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Why Not Trey Lowe, Why Not Now?

Why Not Trey Lowe, Why Not Now?

One thing is abundantly clear after West Virginia’s first two games and that is the offensive line is very, very bad.  Like, historically bad.

Neal Brown, in his post game conference following the Missouri game, said, “Our starting five on the offensive line didn’t play great, but nobody behind them has shown that they’re ready to play.  So that’s an issue that we have that’s been exposed two weeks in a row.”

As bad as the starting five are, the offensive lineman on the bench are even worse.  In other words, it is very unlikely to get better and almost certainly going to be a problem for the remainder of the season.

The only thing that could save this season is a mobile quarterback.  Most successful college teams use a dual threat quarterback because as the phrase dual threat implies, they are a dual threat.  Mobile quarterbacks can escape pressure and create plays when the pocket collapses and they have to make thing happen with their feet.  Having a mobile quarterback is particularly important when a team has an average or below average (or in the case of WVU, way below average) offensive line.  West Virginia needs a mobile quarterback this season.

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Otherwise, West Virginia is doomed to have one of its worse seasons in modern history.  The Mountaineers have a young, inexperienced, outstanding Redshirt Freshman quarterback named Trey Lowe on their roster.  He’s fast, he can create, he’s big and strong, and he can throw the ball as well or better than Austin Kendall.

Kendall has not necessarily played bad enough to lose the job as starting quarterback.  Given the circumstance of having a terrible offensive line, Kendall has played admirably.  His limitations as a quarterback wouldn’t be so obvious behind a solid offensive line.  He is a fine pro style quarterback capable of being great in the right offense on the right team.  This is not the right team for him.  Left behind WVU’s offensive line for an entire season, he will fail miserably.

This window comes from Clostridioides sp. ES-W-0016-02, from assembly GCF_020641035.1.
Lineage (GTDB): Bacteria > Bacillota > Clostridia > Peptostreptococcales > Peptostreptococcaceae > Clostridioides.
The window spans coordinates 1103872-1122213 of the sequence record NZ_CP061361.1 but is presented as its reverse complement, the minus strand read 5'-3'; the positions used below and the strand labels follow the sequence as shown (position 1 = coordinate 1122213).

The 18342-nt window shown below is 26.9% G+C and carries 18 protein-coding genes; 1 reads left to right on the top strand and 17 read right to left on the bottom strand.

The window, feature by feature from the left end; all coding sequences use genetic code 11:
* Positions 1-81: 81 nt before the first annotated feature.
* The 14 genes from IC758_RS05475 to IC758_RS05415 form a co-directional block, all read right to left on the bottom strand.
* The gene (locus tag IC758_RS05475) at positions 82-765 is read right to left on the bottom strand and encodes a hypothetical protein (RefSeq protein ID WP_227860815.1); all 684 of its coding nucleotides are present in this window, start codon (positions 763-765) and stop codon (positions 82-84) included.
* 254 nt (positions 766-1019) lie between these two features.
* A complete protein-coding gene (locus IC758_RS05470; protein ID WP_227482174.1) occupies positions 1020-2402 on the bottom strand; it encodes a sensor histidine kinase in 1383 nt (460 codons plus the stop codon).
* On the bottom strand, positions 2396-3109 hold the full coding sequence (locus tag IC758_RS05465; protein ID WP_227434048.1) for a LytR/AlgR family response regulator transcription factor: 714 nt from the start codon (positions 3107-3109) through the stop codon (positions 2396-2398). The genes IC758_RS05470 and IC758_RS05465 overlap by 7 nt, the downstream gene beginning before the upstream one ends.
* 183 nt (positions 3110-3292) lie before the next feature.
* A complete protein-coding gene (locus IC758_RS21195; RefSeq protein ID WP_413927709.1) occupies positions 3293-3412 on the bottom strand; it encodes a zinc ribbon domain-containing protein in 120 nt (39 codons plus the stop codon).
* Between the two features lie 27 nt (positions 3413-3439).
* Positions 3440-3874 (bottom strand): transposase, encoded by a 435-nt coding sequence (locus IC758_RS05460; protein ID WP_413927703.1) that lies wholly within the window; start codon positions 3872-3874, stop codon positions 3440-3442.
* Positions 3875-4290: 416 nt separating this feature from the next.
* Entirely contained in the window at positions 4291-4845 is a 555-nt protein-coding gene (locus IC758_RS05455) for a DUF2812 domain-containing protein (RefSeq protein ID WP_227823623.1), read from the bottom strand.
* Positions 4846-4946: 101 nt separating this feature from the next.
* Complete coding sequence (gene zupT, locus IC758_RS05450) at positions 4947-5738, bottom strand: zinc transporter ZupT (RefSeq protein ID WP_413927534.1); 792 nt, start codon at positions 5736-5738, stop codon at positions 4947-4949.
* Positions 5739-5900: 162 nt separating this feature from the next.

Handing the keys to the car to Trey Lowe is such an obvious decision that anyone that has seen the team knows he’s the only reasonable choice for the current season and for the future of the Mountaineers.  Lowe gives the team a chance now.  Brown’s “dressed-up run plays” will be far more effective with Lowe under center because he gives the offense an entirely new look.  Read options suddenly become dangerous because he might actually keep the ball and run.  In Lowe’s three snaps against Missouri, West Virginia had three of its most effective run plays of the game.

Lowe gives WVU the best chance to win now.  If he struggles, and he will struggle, he’ll gain the valuable experience to be used down the road.  West Virginia will not be able to fix the offensive line anytime soon, but it’s time to grow with the future of West Virginia football and the future is Trey Lowe.

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